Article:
It is now common for touchline judges and sport referees to make lots of use of instant replays in games, multiple camera angles along with slow motion footage to aid their decisions. Managers and coaches use it for  post match analysis of players performance, game plans etc. So can we use it for our sport of archery, or more precisely for those of us who consider ourselves instinctive archers. I believe it can be used.
From my perspective I believe video resources can be immensely useful for many sports, field archery included and they are becoming more common.
One word of note, there are advantages and disadvantages of these helpful guides and video tips. For starters some may not be that helpful, so it is worth checking out multiple sources of information to get a more rounded understanding of the topic. If you are going to review these resources then make sure you watch a few different sites or techniques as each presenter convoys a slightly different perspective when they narrate their story. The important thing to remember is that they aren’t always right in what they say.
Some can come across as a marketing or sales pitch for the latest products or next development in the technology. Whilst others take a balanced view giving the positive and negative perspective which is important.Generally I’ve found these resources can be broken down in to three types
  • Instructional recordings  where a skill is demonstrated.
  • Video reviews of equipment, competitions or locations.
  • Personal achievement report.

Instructional –  these vary in length from a few minutes to longer durations. Short duration clips of a few minutes I think can be ideal for helping archers out on different topics from how to serve strings, to fletch arrows, to how to aim and shoot instinctively. The short duration is an important factor here as long reviews might go into more depth, but they are harder to find time to watch. Wolfie instinctive archery (https://www.youtube.com/user/Wolfiesairbrush) YouTube channel has some great advice for instinctive archery techniques.

Equipment reviews are good to so long as they aren’t marketing based publicity. I’ve come across a few that are more about selling the product than actually reviewing it’s merits and flaws. Jim Grizzly Kent Archery Adventures (https://www.youtube.com/channel/UCxl7N0J9Rc8kDnjV_BzH-yg) still comes across as a good product review even though they are now Merlin Archery Adventures. I think Jim does a pretty good job of giving a balanced viewpoint of the bows he reviews.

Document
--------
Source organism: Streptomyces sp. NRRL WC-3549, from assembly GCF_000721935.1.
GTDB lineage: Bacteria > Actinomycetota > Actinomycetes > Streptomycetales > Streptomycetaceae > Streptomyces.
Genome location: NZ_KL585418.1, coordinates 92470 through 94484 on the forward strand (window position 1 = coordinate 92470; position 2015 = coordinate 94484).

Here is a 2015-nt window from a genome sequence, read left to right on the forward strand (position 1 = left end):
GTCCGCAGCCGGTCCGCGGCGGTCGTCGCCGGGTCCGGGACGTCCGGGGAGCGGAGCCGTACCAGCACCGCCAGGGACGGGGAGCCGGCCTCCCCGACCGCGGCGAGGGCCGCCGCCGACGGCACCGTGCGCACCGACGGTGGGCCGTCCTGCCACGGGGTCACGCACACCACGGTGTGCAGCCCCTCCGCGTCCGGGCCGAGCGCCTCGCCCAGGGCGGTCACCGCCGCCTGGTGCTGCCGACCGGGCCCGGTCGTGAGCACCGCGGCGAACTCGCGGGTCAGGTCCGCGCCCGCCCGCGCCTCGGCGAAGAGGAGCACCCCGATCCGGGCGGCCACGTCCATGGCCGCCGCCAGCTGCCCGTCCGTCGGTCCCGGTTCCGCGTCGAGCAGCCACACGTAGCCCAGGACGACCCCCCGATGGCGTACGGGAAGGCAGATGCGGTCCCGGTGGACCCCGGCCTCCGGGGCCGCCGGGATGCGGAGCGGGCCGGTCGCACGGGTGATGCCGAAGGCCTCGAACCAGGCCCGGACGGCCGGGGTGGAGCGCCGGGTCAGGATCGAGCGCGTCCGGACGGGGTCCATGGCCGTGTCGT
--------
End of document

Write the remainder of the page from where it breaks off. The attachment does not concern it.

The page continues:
I also quite like the personal achievement videos; when someone has posted their own success story. You often see these pop up on Facebook sites and YouTube. It can take a lot of courage to put yourself out there for all to see and comment on. There are a lot of people who enjoy criticising others or simply being argumentative. 3d archery (https://www.youtube.com/channel/UC4HdCXofIA4jsWi1q9AdBUA) have some nice event reviews, showing shots from different courses, offering advice and views.

There are loads of different sites on the Internet so I’ve listed a few others sites that are worth a mention too.

Ironmind Hunting (https://www.youtube.com/channel/UC9zPmJfjW2R9r0y2uUzq9aQ) has some good instructional guides.
Jeff Kavanagh (https://www.youtube.com/channel/UCgGoY0qpH8f11COXWkE8aLQ) is worth checking out for a mix of archery related topics.
Nathan Skyrme channel (https://www.youtube.com/channel/UC1kxvgSeCWZXdg4I6_BI5Zg) has also started producing some material and equipment reviews.